The Obama administration pursued diplomatic engagement with the Islamic Republic, holding direct as well as multilateral talks that culminated in the 2015 deal to curb Iran’s nuclear program, officially the Joint Comprehensive Plan of Action, or JCPOA. Under the Trump administration, the strategic pendulum swung toward an adversarial approach, largely defined by a “maximum pressure” policy of applying sweeping unilateral U.S. sanctions ostensibly aimed at delivering an improved and expanded agreement. This new arrangement would address not just nonproliferation concerns, the Trump administration claimed, but also seek to limit Iran’s ballistic missile program and regional power projection. Though the reimposed and expanded sanctions created significant economic duress in Iran, they did not result in any concessions to U.S. demands, a list of 12 wide-ranging points laid out by Secretary of State Mike Pompeo in May 2018. Instead, Tehran expanded its nuclear activity in contravention of its commitments under the JCPOA, while continuing its ballistic missile development and assuming a more aggressive regional posture.

Questions abound now as to what Biden’s “path back to diplomacy” with Iran could look like in practice. Will the U.S. offer to roll back Trump-era sanctions in exchange for Iran complying with the JCPOA’s nuclear restrictions, and use the existing agreement as a foundation for follow-up negotiations? If so, how will the two sides sequence a return to their respective commitments to the nuclear deal—as an immediate exchange of compliance for compliance, or a gradual, mutual return? Alternatively, will the Biden team pursue a more conditional approach, offering limited sanctions relief in exchange for reciprocal measures from Tehran, but also raising demands up front that go beyond the terms of the nuclear deal itself? Even if the principle of full JCPOA compliance is something to which the U.S., Iran and the other JCPOA signatories—France, Germany, the United Kingdom, Russia and China—are all committed, getting there is unlikely to be smooth or straightforward.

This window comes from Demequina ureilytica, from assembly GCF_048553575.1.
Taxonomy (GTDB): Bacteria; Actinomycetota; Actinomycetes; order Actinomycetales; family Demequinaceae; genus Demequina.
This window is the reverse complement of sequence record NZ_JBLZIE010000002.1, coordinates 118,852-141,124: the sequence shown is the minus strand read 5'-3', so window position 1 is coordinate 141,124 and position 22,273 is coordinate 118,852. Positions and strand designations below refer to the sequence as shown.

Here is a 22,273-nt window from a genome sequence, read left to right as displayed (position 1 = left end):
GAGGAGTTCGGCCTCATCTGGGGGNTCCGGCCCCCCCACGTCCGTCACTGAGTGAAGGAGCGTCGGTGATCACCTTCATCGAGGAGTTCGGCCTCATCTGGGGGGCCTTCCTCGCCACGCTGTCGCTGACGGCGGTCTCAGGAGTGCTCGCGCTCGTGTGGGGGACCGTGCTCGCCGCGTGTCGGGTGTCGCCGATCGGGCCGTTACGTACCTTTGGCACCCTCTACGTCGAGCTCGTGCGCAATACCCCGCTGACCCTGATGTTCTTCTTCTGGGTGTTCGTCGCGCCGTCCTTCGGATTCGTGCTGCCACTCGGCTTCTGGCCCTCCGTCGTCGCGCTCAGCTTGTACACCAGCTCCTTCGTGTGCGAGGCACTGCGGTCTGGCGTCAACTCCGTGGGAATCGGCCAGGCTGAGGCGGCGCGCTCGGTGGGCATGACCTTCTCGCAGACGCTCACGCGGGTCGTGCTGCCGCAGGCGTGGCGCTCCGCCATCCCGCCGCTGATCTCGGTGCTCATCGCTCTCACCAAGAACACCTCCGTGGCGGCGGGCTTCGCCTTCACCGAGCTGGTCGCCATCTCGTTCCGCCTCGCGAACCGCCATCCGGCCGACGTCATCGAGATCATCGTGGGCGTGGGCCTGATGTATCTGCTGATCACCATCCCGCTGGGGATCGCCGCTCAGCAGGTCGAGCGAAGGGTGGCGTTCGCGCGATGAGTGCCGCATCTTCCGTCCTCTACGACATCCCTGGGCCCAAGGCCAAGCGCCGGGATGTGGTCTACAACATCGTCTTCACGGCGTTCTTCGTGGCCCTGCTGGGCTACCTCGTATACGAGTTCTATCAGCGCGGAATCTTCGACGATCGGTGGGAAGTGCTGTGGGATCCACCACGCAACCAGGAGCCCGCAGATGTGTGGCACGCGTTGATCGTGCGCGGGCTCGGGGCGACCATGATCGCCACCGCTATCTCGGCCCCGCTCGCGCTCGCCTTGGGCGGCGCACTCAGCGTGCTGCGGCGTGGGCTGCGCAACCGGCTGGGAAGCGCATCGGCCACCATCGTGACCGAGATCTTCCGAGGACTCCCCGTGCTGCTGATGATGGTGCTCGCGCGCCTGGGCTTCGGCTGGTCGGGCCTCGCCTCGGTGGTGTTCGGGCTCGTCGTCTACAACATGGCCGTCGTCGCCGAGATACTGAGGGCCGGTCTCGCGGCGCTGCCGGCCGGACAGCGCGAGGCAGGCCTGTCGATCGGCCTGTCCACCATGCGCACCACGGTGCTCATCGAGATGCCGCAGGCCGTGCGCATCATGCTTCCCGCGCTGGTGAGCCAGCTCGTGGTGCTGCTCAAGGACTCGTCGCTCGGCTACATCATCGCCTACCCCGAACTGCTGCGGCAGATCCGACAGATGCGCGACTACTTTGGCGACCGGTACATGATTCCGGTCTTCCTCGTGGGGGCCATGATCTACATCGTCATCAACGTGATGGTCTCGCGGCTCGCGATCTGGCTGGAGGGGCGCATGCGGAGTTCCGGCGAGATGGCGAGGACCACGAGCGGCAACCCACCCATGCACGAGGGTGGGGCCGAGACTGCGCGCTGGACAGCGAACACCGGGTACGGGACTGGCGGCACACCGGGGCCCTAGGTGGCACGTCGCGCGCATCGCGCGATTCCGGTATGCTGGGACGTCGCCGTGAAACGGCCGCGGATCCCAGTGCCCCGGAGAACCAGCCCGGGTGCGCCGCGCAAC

There is likely to be significant opposition in Washington to reversing the previous administration’s sanctions policy.

In the U.S., the nuclear agreement is still bitterly contested. Critics believe it offered Iran too much and demanded too little in return, both in terms of nonproliferation constraints and concessions on non-nuclear behavior, which the JCPOA did not address. Trump’s “maximum pressure” campaign prompted Iran to breach some of the nuclear deal’s existing restrictions: It stepped up uranium enrichment and stockpiling rates well beyond what the JCPOA permits, substantially cutting the time it would need to produce a bomb’s-worth of fissile material. Yet there is likely to be significant opposition in Washington to reversing the previous administration’s sanctions policy, especially if it means only to revive an agreement that opponents believe was irredeemably flawed in the first place.

This is certainly the case that U.S. allies in the Middle East, notably Israeli Prime Minister Benjamin Netanyahu, are already making to the White House: Retain the coercive approach, rather than conceding economic or diplomatic quarter to Tehran. That underscores the challenges Biden faces, not just with Iran. The technical aspects of reversing the Trump administration’s policies, notably its sanctions, are within Biden’s purview, and are a key element to any resolution that Tehran would realistically accept. But the political and diplomatic headwinds are likely to be significant if his administration chooses to pursue a full revival of the JCPOA in exchange for full or even only incremental sanctions relief.